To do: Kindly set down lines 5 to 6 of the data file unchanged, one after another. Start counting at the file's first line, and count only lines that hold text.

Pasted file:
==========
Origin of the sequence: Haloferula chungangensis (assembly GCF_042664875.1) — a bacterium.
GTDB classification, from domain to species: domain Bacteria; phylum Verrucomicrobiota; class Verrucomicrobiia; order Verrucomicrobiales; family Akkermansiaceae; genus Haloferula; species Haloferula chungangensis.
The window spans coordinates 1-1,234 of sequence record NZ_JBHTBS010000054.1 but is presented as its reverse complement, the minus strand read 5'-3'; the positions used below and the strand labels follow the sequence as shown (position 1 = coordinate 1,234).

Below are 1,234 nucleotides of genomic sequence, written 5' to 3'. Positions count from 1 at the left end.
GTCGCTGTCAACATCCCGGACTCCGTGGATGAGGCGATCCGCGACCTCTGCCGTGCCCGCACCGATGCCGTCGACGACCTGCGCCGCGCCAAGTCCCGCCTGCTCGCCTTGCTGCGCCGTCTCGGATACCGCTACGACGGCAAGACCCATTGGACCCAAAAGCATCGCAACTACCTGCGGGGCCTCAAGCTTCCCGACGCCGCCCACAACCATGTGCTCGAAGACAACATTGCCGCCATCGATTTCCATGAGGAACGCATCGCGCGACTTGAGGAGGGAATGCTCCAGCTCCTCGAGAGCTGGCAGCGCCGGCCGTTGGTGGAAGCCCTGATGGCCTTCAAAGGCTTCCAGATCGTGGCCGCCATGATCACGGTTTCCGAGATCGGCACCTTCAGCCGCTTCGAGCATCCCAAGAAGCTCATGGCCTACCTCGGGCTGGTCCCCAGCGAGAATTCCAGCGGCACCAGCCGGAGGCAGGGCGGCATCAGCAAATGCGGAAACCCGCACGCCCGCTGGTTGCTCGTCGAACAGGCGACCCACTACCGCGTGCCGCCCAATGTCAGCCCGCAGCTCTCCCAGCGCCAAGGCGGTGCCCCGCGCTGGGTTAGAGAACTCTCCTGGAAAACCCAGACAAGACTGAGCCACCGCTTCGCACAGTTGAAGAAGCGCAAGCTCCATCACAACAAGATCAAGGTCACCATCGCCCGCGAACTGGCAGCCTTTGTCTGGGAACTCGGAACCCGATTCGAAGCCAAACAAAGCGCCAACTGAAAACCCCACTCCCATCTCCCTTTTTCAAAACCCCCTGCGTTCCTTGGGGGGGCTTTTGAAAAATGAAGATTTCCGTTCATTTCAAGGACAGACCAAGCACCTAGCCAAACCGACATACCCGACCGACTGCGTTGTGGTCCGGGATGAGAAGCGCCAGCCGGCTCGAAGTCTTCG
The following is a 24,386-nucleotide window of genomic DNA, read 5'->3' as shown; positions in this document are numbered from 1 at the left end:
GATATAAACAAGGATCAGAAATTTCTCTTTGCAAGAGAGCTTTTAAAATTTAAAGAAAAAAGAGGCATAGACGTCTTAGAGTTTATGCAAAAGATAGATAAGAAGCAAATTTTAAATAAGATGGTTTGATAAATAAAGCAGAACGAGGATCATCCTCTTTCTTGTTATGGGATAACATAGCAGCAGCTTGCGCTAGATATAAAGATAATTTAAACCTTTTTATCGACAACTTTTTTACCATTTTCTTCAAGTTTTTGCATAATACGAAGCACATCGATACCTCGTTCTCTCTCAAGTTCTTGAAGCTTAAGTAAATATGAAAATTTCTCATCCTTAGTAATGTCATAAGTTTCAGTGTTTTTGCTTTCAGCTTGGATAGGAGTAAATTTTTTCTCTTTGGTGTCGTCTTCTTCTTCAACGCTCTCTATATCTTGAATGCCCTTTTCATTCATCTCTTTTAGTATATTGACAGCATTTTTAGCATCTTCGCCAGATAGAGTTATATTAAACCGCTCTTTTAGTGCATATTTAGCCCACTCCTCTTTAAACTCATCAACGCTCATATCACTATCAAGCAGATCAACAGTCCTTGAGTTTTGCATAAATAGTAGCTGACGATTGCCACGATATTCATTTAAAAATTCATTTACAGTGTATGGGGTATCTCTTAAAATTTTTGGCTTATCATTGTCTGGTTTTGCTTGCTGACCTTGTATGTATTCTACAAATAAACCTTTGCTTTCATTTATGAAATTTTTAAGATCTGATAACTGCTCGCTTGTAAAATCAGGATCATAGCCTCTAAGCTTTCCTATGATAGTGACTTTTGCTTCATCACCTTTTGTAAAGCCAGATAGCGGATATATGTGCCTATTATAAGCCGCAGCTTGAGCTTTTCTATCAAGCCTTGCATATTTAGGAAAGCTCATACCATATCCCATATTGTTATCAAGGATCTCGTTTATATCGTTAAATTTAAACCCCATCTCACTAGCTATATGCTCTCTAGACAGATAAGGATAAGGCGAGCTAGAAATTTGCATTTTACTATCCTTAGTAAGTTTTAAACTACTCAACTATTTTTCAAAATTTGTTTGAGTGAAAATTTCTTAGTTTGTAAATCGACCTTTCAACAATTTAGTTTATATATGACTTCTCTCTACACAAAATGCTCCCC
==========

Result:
GTCGCTGTCAACATCCCGGACTCCGTGGATGAGGCGATCCGCGACCTCTGCCGTGCCCGCACCGATGCCGTCGACGACCTGCGCCGCGCCAAGTCCCGCCTGCTCGCCTTGCTGCGCCGTCTCGGATACCGCTACGACGGCAAGACCCATTGGACCCAAAAGCATCGCAACTACCTGCGGGGCCTCAAGCTTCCCGACGCCGCCCACAACCATGTGCTCGAAGACAACATTGCCGCCATCGATTTCCATGAGGAACGCATCGCGCGACTTGAGGAGGGAATGCTCCAGCTCCTCGAGAGCTGGCAGCGCCGGCCGTTGGTGGAAGCCCTGATGGCCTTCAAAGGCTTCCAGATCGTGGCCGCCATGATCACGGTTTCCGAGATCGGCACCTTCAGCCGCTTCGAGCATCCCAAGAAGCTCATGGCCTACCTCGGGCTGGTCCCCAGCGAGAATTCCAGCGGCACCAGCCGGAGGCAGGGCGGCATCAGCAAATGCGGAAACCCGCACGCCCGCTGGTTGCTCGTCGAACAGGCGACCCACTACCGCGTGCCGCCCAATGTCAGCCCGCAGCTCTCCCAGCGCCAAGGCGGTGCCCCGCGCTGGGTTAGAGAACTCTCCTGGAAAACCCAGACAAGACTGAGCCACCGCTTCGCACAGTTGAAGAAGCGCAAGCTCCATCACAACAAGATCAAGGTCACCATCGCCCGCGAACTGGCAGCCTTTGTCTGGGAACTCGGAACCCGATTCGAAGCCAAACAAAGCGCCAACTGAAAACCCCACTCCCATCTCCCTTTTTCAAAACCCCCTGCGTTCCTTGGGGGGGCTTTTGAAAAATGAAGATTTCCGTTCATTTCAAGGACAGACCAAGCACCTAGCCAAACCGACATACCCGACCGACTGCGTTGTGGTCCGGGATGAGAAGCGCCAGCCGGCTCGAAGTCTTCG
The following is a 24,386-nucleotide window of genomic DNA, read 5'->3' as shown; positions in this document are numbered from 1 at the left end: